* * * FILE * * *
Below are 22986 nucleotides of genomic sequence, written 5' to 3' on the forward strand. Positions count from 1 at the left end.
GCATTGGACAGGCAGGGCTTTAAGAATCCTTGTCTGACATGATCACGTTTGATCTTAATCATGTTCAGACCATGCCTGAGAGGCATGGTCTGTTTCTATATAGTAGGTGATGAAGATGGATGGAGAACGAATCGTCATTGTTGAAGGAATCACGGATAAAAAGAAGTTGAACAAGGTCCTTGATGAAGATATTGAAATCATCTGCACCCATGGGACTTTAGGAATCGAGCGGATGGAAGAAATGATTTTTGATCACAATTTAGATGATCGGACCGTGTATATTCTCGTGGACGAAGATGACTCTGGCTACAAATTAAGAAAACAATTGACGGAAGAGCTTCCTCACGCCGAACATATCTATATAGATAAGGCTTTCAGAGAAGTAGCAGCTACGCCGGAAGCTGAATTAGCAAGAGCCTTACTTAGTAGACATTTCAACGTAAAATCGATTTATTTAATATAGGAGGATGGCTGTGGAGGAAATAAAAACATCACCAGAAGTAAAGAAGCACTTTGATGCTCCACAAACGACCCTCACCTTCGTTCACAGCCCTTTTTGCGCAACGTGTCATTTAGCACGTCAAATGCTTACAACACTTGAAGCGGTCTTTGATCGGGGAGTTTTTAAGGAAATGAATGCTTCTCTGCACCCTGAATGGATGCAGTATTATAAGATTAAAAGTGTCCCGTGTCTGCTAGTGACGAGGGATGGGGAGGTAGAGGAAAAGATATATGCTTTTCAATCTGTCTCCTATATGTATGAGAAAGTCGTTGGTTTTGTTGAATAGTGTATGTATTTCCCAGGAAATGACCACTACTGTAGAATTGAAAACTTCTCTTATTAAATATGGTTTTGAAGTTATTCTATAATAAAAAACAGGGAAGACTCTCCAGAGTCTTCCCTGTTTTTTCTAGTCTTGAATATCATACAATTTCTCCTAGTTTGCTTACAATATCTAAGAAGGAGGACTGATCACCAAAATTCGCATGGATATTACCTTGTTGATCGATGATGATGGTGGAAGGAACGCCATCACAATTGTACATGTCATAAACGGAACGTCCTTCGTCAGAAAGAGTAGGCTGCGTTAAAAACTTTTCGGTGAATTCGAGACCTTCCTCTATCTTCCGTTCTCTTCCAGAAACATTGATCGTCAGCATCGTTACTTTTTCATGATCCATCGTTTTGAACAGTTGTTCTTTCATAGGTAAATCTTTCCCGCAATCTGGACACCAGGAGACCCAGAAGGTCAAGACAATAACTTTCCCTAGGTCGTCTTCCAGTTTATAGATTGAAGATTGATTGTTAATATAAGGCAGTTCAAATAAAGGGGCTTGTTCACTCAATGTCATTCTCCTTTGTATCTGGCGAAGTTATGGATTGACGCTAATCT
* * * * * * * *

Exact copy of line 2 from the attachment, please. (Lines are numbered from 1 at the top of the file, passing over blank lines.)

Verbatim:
GCATTGGACAGGCAGGGCTTTAAGAATCCTTGTCTGACATGATCACGTTTGATCTTAATCATGTTCAGACCATGCCTGAGAGGCATGGTCTGTTTCTATATAGTAGGTGATGAAGATGGATGGAGAACGAATCGTCATTGTTGAAGGAATCACGGATAAAAAGAAGTTGAACAAGGTCCTTGATGAAGATATTGAAATCATCTGCACCCATGGGACTTTAGGAATCGAGCGGATGGAAGAAATGATTTTTGATCACAATTTAGATGATCGGACCGTGTATATTCTCGTGGACGAAGATGACTCTGGCTACAAATTAAGAAAACAATTGACGGAAGAGCTTCCTCACGCCGAACATATCTATATAGATAAGGCTTTCAGAGAAGTAGCAGCTACGCCGGAAGCTGAATTAGCAAGAGCCTTACTTAGTAGACATTTCAACGTAAAATCGATTTATTTAATATAGGAGGATGGCTGTGGAGGAAATAAAAACATCACCAGAAGTAAAGAAGCACTTTGATGCTCCACAAACGACCCTCACCTTCGTTCACAGCCCTTTTTGCGCAACGTGTCATTTAGCACGTCAAATGCTTACAACACTTGAAGCGGTCTTTGATCGGGGAGTTTTTAAGGAAATGAATGCTTCTCTGCACCCTGAATGGATGCAGTATTATAAGATTAAAAGTGTCCCGTGTCTGCTAGTGACGAGGGATGGGGAGGTAGAGGAAAAGATATATGCTTTTCAATCTGTCTCCTATATGTATGAGAAAGTCGTTGGTTTTGTTGAATAGTGTATGTATTTCCCAGGAAATGACCACTACTGTAGAATTGAAAACTTCTCTTATTAAATATGGTTTTGAAGTTATTCTATAATAAAAAACAGGGAAGACTCTCCAGAGTCTTCCCTGTTTTTTCTAGTCTTGAATATCATACAATTTCTCCTAGTTTGCTTACAATATCTAAGAAGGAGGACTGATCACCAAAATTCGCATGGATATTACCTTGTTGATCGATGATGATGGTGGAAGGAACGCCATCACAATTGTACATGTCATAAACGGAACGTCCTTCGTCAGAAAGAGTAGGCTGCGTTAAAAACTTTTCGGTGAATTCGAGACCTTCCTCTATCTTCCGTTCTCTTCCAGAAACATTGATCGTCAGCATCGTTACTTTTTCATGATCCATCGTTTTGAACAGTTGTTCTTTCATAGGTAAATCTTTCCCGCAATCTGGACACCAGGAGACCCAGAAGGTCAAGACAATAACTTTCCCTAGGTCGTCTTCCAGTTTATAGATTGAAGATTGATTGTTAATATAAGGCAGTTCAAATAAAGGGGCTTGTTCACTCAATGTCATTCTCCTTTGTATCTGGCGAAGTTATGGATTGACGCTAATCT